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Made in Sweden - by Elisabeth Asbrink (Hardcover)

Made in Sweden - by  Elisabeth Asbrink (Hardcover) - image 1 of 1
Made in Sweden - by  Elisabeth Asbrink (Hardcover) - image 1 of 1
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About this item

Specifications

Number of Pages: 160

Genre: History

Format: Hardcover

Publisher: Scribe Us

Author: Elisabeth Asbrink

Language: English

Street Date: October 1, 2019
TCIN: 77124713
UPC: 9781947534841
Item Number (DPCI): 247-47-4630

Description

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Praise for 1947

"1947 is one of those books that makes you want to major in history. It is one of the best books, certainly the best nonfiction book, that I've read recently. I think the subtitle, Where Now Begins, really speaks to one of the things that makes this book so important: The echoes of 1947 are resonating very, very clearly today."
--Nancy Pearl on NPR's Morning Edition

"[A] gripping history, formed as a patchwork of significant events. In Paris, the final names are added to the treaties ending the war; in New York, Billie Holiday plays Carnegie Hall; in Cairo, the Arab League convenes on the issue of Palestine; on a Scottish island, George Orwell completes '1984.'...[�sbrink's] careful juxtaposition of disparate events highlights an underlying interconnectedness and suggests a new way of thinking about the postwar era."
--New Yorker

"The Swedish journalist Asbrink's "1947" is an extraordinary achievement. Careening around Europe and the Middle East as well as South Asia and the United States through a singular year, she deliberately juxtaposes the intimate and the ephemeral with immensely consequential political and diplomatic developments. New inventions like the Soviet engineer Mikhail Kalashnikov's assault rifle, the French couturier Christian Dior's resplendent New Look, the American Navy admiral Grace Hopper's virtuoso development of computer language, Thelonious Monk's and Billie Holiday's musical genius and the Polish lawyer Raphael Lemkin's coinage of the term "genocide" jostle with the United Nations' efforts to find a workable resolution for Palestine, gruesome rapes during the partition of India, anti-Semitic riots in England and the Nazi Einsatzgruppen trial at Nuremberg. These, in turn, are nestled alongside evocative accounts of the ardent physicality of Simone de Beauvoir's love for Nelson Algren, the struggles of George Orwell working on "1984" and ships filled--variously--with fugitive Nazis or displaced Jews. Amid all these gleaming fragments are meditations on the nature of historical time, the mysteries of human motivation, the endless riddle of causation and the heart-rending loss of once-possible alternatives. Asbrink is throughout attentive to the complex dynamic produced by the Holocaust's multiple aftermaths, the urgently necessary and terrifyingly confusing process of decolonization and the consolidation of the Soviet bloc. Her constant intercutting of the world-shaking with the quotidian--including her father as a child navigating post-Nazi Budapest--underscores a challenge to more mainstream genres of history writing. The year 1947 did mark a tipping point between the savagery of the immediate past and the tentative stirrings of postwar potentialities. Ultimately most compelling is 1947's relationship to our present. A chilling recurrent subplot involves the remarkably rapid regrouping of undeterred ex-Nazis, already inventing denialism, networking transnationally and dreaming up a renewed pan-fascist future."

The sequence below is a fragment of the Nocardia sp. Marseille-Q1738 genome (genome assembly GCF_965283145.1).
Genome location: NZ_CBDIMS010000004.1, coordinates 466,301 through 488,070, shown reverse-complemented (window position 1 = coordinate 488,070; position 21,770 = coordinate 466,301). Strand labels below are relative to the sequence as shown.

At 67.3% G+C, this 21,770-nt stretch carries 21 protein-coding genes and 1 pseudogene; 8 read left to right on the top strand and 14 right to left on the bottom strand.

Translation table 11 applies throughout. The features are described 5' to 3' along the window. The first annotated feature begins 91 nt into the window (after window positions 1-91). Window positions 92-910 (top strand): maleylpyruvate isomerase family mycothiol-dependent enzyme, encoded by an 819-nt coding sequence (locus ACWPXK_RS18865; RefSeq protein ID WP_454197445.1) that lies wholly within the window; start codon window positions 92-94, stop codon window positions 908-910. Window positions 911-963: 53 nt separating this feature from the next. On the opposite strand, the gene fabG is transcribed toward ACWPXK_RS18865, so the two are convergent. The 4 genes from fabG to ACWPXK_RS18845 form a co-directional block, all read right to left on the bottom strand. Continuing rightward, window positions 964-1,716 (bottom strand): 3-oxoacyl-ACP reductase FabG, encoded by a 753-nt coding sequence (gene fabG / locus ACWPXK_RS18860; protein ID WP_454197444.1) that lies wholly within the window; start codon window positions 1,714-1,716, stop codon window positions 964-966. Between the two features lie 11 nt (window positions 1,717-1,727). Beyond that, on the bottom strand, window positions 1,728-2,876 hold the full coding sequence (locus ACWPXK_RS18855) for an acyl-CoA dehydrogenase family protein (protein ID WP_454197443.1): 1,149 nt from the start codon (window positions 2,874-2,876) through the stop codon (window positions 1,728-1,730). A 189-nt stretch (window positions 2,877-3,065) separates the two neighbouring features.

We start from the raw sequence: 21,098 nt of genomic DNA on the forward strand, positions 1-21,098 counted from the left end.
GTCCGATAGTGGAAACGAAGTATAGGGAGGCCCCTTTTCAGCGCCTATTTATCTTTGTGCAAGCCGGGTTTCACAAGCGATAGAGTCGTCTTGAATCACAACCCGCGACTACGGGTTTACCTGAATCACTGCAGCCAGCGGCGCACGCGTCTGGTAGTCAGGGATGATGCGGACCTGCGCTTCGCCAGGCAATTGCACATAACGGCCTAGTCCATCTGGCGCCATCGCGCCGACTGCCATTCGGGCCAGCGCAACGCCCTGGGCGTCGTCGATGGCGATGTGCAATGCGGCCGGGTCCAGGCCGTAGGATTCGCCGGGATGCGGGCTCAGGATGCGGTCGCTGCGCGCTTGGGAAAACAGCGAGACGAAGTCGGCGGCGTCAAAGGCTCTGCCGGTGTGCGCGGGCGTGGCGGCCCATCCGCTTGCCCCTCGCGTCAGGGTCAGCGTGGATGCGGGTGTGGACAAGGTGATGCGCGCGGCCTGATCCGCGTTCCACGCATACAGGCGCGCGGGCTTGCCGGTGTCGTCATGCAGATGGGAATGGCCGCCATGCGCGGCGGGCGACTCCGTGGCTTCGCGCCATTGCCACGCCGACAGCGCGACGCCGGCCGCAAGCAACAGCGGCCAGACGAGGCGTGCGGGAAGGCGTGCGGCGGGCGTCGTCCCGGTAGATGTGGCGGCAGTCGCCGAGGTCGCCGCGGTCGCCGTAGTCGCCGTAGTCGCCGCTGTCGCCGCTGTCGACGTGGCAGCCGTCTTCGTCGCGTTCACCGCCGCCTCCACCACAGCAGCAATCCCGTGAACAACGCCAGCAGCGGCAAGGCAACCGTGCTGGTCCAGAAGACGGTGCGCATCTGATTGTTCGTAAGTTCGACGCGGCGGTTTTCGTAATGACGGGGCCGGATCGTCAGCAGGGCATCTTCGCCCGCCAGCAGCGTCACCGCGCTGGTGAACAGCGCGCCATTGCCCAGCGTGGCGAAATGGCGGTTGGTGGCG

--New York Times Book Review

"When journalist Asbrink was ten, her father left her a letter that was 19 lines long. The first 18 expressed his love; the last sentence said never to pity yourself. When Asbrink writes about 1947, she honors her father and others who disappeared under Nazi rule...During this year, writer Simone de Beauvoir went to the United States and had a passionate affair with writer Nelson Algren. A Swedish fascist created escape routes for Nazi friends. Nelly Sachs and Paul Celan wrote poetry about ultimate loss. Primo Levi's memoirs were accepted by a publisher. George Orwell began work on his masterpiece, 1984...For the first time, genocide is recognized as a crime...Asbrink weaves personal and historical stories to show how people migrated across the world, unaccepted in their adopted countries...This superb book deserves a wide audience. In telling history through disparate voices, Asbrink effectively decries the seas of change, as times change quicker than people do." STARRED REVIEW
--Library Journal

"[A] book that blends history and memoir....The conviction that the past is never really past, that it is always striking back, animates Asbrink's work....What is unusual about her book is that she creates a sense of history unfolding in real time. Asbrink presents scenes from around the world alongside one another, making for juxtapositions that are sometimes ironic, sometimes damning, and always tinged with sadness...1947 is based entirely upon archival materials, biographies, diaries, and interviews, as well as upon Asbrink's own family history. She is ruthless in her selection of historical vignettes, which intently follow pivotal developments over the course of the year...Asbrink's contribution is to underscore the contingency of the post-war period, to give it a fitting form, and to show that we must learn not only from what happened, but also from everything that might have been."